Thirty-five patients (53.8%) did not receive nipple reconstruction. The reasons for not doing nipple reconstruction were: fear of the second operation (n = 16, 45.7%); lack of necessity of the nipple (n = 7, 20%); premature time for nipple reconstruction (n = 8, 22.8%); and others (n = 4, 11.4%). Nipple cosmesis was the factor that significantly related to the highest patient satisfaction (P <0.001). Taken together, these results suggest that immediate nipple reconstruction at the time of IBR could be another potential factor that possibly enhances patient satisfaction.
Assessment by the surgeon (P <0.001) and the breast clinic nurse (P <0.001) were factors affecting the highest patient satisfaction, and the average score among the three groups (surgeon, breast clinic nurse, and patient) showed similar results (7.7, 7.9, and 7.6). The assessment between surgeon and breast clinic nurse showed a significant correlation (0.917, P <0.001), however, each of them did not accord with the degree of patient satisfaction (Figure 3). The authors could not identify confounding factors to explain the reason. Probably, minor discrepancies could have existed between patient’s subjective satisfaction and objective assessment by a third party assessor. Because expression of patient satisfaction is related both to the patient’s expectation and the surgical outcomes after breast reconstruction, patient-reported satisfaction could not be fully explained by only considering objective assessment measures made by others.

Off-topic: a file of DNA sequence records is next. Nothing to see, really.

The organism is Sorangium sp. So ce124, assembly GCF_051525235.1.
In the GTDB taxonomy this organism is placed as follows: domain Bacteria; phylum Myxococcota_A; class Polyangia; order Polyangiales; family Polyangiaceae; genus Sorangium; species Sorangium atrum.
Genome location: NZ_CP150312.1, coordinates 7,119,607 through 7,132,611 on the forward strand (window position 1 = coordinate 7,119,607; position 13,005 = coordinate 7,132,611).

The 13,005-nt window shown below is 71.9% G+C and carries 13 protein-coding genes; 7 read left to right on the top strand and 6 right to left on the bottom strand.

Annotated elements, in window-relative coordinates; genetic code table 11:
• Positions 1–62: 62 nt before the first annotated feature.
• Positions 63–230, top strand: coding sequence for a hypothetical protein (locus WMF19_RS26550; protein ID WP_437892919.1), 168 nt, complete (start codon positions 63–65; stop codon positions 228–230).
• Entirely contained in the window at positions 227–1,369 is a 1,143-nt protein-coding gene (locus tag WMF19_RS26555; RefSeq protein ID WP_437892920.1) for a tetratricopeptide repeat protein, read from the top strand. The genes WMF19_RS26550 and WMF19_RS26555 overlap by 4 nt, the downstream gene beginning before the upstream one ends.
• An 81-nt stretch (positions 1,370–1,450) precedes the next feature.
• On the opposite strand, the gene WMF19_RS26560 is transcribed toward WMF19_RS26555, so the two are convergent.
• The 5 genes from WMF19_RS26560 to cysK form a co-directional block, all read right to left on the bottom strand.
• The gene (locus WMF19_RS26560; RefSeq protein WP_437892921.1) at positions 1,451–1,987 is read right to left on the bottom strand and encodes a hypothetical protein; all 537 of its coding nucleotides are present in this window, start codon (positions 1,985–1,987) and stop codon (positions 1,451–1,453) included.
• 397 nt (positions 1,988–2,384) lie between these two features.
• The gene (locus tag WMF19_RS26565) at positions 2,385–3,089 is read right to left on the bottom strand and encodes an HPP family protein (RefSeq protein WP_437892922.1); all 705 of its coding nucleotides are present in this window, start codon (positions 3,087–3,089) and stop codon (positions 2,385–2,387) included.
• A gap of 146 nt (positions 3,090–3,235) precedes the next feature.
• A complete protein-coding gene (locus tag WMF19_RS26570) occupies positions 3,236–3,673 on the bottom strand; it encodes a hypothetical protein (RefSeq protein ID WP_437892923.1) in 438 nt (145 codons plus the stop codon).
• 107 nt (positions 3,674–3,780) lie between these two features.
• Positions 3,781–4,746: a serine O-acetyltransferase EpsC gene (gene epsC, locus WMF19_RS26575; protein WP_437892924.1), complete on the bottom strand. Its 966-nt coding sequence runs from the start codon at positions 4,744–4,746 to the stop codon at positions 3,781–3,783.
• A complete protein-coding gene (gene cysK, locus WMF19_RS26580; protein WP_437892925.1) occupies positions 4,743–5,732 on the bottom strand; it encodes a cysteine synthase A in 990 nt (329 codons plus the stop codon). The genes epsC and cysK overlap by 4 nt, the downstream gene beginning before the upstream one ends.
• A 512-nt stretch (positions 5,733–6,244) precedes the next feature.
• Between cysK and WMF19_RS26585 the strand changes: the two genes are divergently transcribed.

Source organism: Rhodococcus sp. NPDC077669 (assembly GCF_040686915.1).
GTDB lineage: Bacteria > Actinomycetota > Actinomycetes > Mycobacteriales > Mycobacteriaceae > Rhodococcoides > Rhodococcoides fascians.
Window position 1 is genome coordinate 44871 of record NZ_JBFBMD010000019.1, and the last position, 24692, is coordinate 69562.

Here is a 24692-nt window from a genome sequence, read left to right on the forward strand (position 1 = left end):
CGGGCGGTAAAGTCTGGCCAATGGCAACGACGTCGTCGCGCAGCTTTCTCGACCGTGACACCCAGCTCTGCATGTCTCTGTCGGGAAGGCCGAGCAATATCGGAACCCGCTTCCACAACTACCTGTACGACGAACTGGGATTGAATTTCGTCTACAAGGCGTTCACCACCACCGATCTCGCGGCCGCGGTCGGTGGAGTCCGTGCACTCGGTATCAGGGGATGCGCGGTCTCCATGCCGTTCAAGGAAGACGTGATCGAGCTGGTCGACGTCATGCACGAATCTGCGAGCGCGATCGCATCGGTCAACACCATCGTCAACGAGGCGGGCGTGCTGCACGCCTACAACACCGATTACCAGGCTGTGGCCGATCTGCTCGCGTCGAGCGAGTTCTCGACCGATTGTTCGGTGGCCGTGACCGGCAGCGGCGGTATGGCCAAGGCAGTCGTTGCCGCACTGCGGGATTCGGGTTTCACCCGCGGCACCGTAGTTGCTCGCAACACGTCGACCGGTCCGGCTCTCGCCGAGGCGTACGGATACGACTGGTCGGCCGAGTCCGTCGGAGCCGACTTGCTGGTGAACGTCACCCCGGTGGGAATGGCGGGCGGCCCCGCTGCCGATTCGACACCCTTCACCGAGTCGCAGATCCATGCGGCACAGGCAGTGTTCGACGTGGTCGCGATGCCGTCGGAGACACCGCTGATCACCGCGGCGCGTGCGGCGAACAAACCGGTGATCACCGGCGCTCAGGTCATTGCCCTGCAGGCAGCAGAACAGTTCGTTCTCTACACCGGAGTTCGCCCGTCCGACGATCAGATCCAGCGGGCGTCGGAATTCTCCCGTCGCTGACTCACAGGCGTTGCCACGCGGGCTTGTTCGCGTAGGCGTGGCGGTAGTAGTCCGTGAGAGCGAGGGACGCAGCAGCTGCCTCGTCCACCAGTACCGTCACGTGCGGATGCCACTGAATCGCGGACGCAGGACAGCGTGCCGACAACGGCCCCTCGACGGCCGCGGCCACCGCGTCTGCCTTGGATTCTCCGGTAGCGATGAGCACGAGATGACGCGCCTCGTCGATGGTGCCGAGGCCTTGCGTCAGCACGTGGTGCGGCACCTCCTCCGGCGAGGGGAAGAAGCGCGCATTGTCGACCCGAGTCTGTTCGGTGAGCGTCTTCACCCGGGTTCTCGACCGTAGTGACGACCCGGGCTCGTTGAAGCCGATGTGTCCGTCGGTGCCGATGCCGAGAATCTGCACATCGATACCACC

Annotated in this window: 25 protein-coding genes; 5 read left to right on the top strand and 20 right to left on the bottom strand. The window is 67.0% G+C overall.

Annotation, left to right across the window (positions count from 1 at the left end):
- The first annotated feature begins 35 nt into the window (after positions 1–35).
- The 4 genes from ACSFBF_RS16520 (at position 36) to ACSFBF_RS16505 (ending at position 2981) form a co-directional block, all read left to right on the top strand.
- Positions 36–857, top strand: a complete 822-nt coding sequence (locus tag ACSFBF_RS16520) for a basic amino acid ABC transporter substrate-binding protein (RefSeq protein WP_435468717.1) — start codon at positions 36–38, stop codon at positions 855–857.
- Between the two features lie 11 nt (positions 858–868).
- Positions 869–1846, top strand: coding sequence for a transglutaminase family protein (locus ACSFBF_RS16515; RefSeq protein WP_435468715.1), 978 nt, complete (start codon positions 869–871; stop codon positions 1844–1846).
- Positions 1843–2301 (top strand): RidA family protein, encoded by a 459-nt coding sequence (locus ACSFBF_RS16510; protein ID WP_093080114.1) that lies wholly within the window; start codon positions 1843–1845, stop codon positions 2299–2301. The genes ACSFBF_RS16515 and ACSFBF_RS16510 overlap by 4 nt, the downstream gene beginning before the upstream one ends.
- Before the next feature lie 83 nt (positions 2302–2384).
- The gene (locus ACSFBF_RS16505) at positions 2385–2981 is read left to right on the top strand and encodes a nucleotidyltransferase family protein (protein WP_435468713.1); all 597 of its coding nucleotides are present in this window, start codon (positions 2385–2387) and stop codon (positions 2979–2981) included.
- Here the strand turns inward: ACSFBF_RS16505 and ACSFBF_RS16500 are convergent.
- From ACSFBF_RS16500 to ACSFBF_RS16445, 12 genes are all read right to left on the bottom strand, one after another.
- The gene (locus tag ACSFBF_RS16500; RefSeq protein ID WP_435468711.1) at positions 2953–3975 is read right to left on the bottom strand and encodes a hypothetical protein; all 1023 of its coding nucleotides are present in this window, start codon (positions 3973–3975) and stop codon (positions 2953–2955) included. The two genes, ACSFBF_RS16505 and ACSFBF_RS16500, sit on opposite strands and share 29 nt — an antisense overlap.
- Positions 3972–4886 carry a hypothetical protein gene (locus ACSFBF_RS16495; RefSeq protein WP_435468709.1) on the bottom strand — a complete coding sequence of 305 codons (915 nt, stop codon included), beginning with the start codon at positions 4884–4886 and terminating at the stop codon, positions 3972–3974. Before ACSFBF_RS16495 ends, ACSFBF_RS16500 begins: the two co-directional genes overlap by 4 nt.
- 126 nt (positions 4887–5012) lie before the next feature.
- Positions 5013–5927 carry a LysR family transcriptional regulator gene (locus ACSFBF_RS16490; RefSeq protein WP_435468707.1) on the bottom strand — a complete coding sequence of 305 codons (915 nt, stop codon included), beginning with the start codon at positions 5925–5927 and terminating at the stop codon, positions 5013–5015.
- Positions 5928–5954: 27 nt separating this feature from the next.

A limitation of the study was the assessment of patient satisfaction regarding surgical and aesthetic outcomes, which was measured only by an analogue scale, and hence the measure used to assess patient quality of life was insufficient. A structured questionnaire including subscales and long term satisfaction might be needed to more objectively assess patient satisfaction. It is also acknowledged that this study is limited by its small sample size and retrospective study design. Also, we believe that a uniform period of assessment after operation, and serial long term follow-up of patient satisfaction data will be able to provide more reliable results. The results of this study, however, highlight low rates of surgical complication as well as high degree of patient satisfaction following SSM and LD IBR without a prosthetic implant. Larger standardized measures focusing on improving PRO as related to aesthetic outcomes are needed in the future.